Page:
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Delivering efficiency through tight control

Whether appraising current assets, planning the renovation of existing systems or procuring a new building, a considered heating control strategy is essential to delivering efficient and effective operation. Paul Hardy examines the opportunities
The provision of heat to our commercial buildings is subject to increasing scrutiny. On one hand we have an ever developing Government policy mix intended to deliver a significant reduction in carbon emissions and reduce demand on national energy networks, whilst at the same time the cost of energy is continuing to rise. From both a corporate social responsibility standpoint and acknowledging the more immediately tangible concern of running costs, facilities operators are rightly concentrating on efficient operation of building services installations.

Some 80 per cent of today's UK building stock is connected to the gas network, employing natural gas-fired appliances to deliver space heating and hot water requirements. This trend is expected to continue for many years to come, albeit with an increasing share of locally deployed low to zero carbon technology providing pre-heat or base load functions.

With this in mind, ensuring that boilers are operating as efficiently as practicable makes sound financial sense to the individual business, as well as aligning with broader UK Government policy objectives of emissions reduction and reducing reliance on fossil fuels.

When considering a new or replacement boiler system it is essential to consider that most buildings are inherently different; be it due to thermal mass, occupancy patterns or simply floor layout and zoning arrangements. With this in mind the operation of building services plant in an applied system must be closely managed to deliver optimum performance. This is where an appropriately considered control strategy becomes utterly essential to delivering in use efficiency.

Indeed, it is claimed that inadequate or incorrect boiler control can increase fuel consumption by up to 30 per cent; when appraising whole life cost of an installation this energy waste can total many times the initial capital outlay for the appliance in question.

Aim will not be achieved

Given forthcoming legislation, such as the Energy Related Products directive, we are approaching a time when, in certain output ranges, only condensing boilers will be available on the market. The intended consequence of this directive is a reduction in energy use across all EU member states. However, in the case of heating systems, this aim will not be achieved without appropriate control.

In replacement situations many existing heating systems will have been designed around cast iron boilers with system flow and return temperatures of 82 and 71 deg C respectively. It is often the case that boiler control in such instances comprises simple 'on/off' operation with perhaps a time clock.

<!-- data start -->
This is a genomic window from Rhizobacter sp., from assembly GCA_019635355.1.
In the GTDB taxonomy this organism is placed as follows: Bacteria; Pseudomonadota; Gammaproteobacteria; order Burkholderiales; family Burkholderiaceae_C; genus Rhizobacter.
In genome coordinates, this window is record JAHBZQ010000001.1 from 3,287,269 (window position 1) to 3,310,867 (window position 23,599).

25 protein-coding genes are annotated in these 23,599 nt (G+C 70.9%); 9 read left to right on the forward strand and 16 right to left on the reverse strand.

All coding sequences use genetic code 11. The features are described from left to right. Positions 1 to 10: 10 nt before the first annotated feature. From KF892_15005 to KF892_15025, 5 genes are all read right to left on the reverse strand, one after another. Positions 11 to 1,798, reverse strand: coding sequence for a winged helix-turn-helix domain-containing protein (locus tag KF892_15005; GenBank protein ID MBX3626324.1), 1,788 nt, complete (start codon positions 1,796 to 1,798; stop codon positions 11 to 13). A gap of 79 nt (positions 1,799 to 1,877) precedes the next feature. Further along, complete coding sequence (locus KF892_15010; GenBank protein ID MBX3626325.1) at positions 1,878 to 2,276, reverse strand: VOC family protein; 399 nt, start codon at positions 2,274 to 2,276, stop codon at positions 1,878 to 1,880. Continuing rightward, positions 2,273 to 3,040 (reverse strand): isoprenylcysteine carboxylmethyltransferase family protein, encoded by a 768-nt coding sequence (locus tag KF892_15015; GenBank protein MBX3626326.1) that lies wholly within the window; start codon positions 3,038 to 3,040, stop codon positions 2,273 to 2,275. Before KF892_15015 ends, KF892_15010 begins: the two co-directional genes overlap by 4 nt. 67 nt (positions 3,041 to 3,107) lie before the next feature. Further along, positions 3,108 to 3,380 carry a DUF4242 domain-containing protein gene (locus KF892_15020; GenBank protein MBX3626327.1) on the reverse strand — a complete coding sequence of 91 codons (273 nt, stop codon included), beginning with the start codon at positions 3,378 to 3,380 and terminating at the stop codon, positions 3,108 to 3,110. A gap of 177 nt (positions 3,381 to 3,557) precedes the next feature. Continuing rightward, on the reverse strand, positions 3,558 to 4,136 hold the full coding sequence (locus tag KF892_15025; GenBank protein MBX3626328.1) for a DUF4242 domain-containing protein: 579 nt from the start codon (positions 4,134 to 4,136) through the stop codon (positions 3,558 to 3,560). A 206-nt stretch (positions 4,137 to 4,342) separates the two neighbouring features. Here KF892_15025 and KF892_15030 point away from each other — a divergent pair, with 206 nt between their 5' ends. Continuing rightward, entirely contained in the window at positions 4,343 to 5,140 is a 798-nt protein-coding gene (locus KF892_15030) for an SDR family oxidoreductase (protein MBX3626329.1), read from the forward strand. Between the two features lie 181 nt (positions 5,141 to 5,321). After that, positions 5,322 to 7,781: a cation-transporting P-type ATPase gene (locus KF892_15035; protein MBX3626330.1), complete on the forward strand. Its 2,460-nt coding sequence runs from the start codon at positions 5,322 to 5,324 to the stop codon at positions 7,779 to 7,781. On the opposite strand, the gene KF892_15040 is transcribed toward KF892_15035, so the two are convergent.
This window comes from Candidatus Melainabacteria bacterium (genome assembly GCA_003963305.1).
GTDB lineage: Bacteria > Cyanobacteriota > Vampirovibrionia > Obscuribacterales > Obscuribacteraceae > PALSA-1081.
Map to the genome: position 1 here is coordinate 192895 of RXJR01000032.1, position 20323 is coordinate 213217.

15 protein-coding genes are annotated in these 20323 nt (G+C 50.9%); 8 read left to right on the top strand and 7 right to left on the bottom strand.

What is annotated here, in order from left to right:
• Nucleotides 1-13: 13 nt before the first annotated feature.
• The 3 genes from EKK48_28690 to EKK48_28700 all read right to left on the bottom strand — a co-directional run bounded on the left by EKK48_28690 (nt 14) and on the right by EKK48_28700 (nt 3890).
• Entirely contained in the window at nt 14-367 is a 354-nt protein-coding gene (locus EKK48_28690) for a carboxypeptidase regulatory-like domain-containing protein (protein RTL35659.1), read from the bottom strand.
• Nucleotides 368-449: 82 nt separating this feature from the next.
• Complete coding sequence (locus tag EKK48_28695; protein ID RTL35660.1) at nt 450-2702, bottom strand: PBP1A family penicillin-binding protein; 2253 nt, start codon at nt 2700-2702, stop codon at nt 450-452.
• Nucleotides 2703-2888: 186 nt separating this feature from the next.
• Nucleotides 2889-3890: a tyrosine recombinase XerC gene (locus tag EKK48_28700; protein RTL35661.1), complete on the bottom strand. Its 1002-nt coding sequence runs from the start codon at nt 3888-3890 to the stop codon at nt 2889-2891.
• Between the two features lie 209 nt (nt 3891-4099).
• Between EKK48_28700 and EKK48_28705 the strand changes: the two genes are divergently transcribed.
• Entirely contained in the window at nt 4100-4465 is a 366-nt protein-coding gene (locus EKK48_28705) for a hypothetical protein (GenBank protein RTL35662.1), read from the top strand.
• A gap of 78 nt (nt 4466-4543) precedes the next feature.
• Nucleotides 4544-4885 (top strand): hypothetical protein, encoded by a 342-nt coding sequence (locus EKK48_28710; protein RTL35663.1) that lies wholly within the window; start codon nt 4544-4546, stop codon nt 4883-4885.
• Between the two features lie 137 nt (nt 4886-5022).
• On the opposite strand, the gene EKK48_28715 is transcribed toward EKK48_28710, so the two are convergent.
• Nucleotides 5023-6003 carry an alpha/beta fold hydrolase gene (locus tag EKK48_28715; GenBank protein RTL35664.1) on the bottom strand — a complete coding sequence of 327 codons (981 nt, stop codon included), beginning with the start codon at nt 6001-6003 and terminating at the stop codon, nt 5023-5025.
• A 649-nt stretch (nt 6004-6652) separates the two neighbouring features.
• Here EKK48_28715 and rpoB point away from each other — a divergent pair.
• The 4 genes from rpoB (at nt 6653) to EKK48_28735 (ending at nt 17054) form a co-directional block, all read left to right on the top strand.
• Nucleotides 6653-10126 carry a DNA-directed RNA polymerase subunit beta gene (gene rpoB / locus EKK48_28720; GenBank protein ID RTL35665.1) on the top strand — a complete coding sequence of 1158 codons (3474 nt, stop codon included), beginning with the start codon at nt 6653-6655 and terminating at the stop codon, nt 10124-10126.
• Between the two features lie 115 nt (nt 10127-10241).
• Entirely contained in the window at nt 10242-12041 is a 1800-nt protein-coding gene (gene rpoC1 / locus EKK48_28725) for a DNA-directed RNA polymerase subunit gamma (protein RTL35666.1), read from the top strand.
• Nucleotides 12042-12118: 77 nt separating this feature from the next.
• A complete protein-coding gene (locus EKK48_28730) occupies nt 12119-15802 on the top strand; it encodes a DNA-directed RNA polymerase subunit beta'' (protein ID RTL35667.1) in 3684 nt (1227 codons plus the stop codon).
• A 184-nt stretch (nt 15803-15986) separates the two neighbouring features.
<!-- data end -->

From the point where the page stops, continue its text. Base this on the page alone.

If a condensing boiler is installed onto such a system the boiler will rarely operate in condensing mode, which requires a return temperature below 55 deg C, the manufacturer's declared efficiency value will not be achieved. Where existing emitters and distribution pipework are to be retained, the system will still require relatively high flow and return temperatures to achieve comfort conditions at the coldest times of year. However, this only represents a small proportion of the entire heating season.

Modern condensing boilers offer direct weather compensation so that the boiler flow temperature is lowered as external temperature rises, thereby improving efficiency and allowing the boiler to operate in the condensing range for a large proportion of the year. Further simple control functions, such as optimum start and the ability to serve multiple timed zones, are included as standard in many modern boilers thereby offering enhanced efficiency for minimal outlay.

Perhaps most importantly, condensing boilers are most efficient when operating at part load so it makes sense when considering even a single boiler replacement to employ a number of smaller condensing boilers with cascade control. This approach will ensure that system heat load is shared between the maximum possible number of boilers thereby ensuring they work at part load condition for most of the year, optimising the efficiency of the system.

For this reason, modular and pre-fabricated boiler systems are becoming an increasingly popular option. These products not only offer advanced control functionality as part of the design, but also offer a range of benefits such as reduced installation time owing to off-site manufacturing, standardised design of components and reduced project costs.

A well-implemented building management system (BMS) can offer all of the above control functions. However, in smaller buildings, or in the case of refurbishment projects, the budget may not be available to accommodate a full BMS or bespoke control panel. In such cases, it is important to remember that manufacturers of modern condensing boilers can offer products with advanced on board control functionality, together with application guidance to help ensure excellent in-use efficiency.

// The author is managing director of Baxi Commercial Division //
7 March 2013


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